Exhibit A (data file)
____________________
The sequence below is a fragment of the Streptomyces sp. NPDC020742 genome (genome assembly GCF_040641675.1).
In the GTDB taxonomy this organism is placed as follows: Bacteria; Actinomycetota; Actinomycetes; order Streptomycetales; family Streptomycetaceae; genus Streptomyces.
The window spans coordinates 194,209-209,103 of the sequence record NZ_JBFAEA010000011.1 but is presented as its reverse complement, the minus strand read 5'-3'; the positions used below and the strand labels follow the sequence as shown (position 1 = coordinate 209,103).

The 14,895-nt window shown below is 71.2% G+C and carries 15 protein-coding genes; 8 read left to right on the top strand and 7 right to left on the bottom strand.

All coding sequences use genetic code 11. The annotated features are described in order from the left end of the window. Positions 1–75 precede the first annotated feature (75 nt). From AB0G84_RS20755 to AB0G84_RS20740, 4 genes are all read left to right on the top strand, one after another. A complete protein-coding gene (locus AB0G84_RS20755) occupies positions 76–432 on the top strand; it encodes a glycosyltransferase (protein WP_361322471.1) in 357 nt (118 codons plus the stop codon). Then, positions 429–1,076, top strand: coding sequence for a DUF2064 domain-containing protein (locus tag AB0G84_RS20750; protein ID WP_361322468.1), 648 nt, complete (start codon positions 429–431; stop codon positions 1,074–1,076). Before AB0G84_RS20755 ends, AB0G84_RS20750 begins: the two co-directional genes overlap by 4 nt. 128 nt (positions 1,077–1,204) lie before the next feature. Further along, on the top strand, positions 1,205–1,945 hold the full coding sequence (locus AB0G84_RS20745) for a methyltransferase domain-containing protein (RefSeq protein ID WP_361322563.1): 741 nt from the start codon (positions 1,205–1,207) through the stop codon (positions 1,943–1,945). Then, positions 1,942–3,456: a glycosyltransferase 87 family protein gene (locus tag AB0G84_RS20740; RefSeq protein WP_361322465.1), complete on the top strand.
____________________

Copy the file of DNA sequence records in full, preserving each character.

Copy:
The sequence below is a fragment of the Streptomyces sp. NPDC020742 genome (genome assembly GCF_040641675.1).
In the GTDB taxonomy this organism is placed as follows: Bacteria; Actinomycetota; Actinomycetes; order Streptomycetales; family Streptomycetaceae; genus Streptomyces.
The window spans coordinates 194,209-209,103 of the sequence record NZ_JBFAEA010000011.1 but is presented as its reverse complement, the minus strand read 5'-3'; the positions used below and the strand labels follow the sequence as shown (position 1 = coordinate 209,103).

The 14,895-nt window shown below is 71.2% G+C and carries 15 protein-coding genes; 8 read left to right on the top strand and 7 right to left on the bottom strand.

All coding sequences use genetic code 11. The annotated features are described in order from the left end of the window. Positions 1–75 precede the first annotated feature (75 nt). From AB0G84_RS20755 to AB0G84_RS20740, 4 genes are all read left to right on the top strand, one after another. A complete protein-coding gene (locus AB0G84_RS20755) occupies positions 76–432 on the top strand; it encodes a glycosyltransferase (protein WP_361322471.1) in 357 nt (118 codons plus the stop codon). Then, positions 429–1,076, top strand: coding sequence for a DUF2064 domain-containing protein (locus tag AB0G84_RS20750; protein ID WP_361322468.1), 648 nt, complete (start codon positions 429–431; stop codon positions 1,074–1,076). Before AB0G84_RS20755 ends, AB0G84_RS20750 begins: the two co-directional genes overlap by 4 nt. 128 nt (positions 1,077–1,204) lie before the next feature. Further along, on the top strand, positions 1,205–1,945 hold the full coding sequence (locus AB0G84_RS20745) for a methyltransferase domain-containing protein (RefSeq protein ID WP_361322563.1): 741 nt from the start codon (positions 1,205–1,207) through the stop codon (positions 1,943–1,945). Then, positions 1,942–3,456: a glycosyltransferase 87 family protein gene (locus tag AB0G84_RS20740; RefSeq protein WP_361322465.1), complete on the top strand.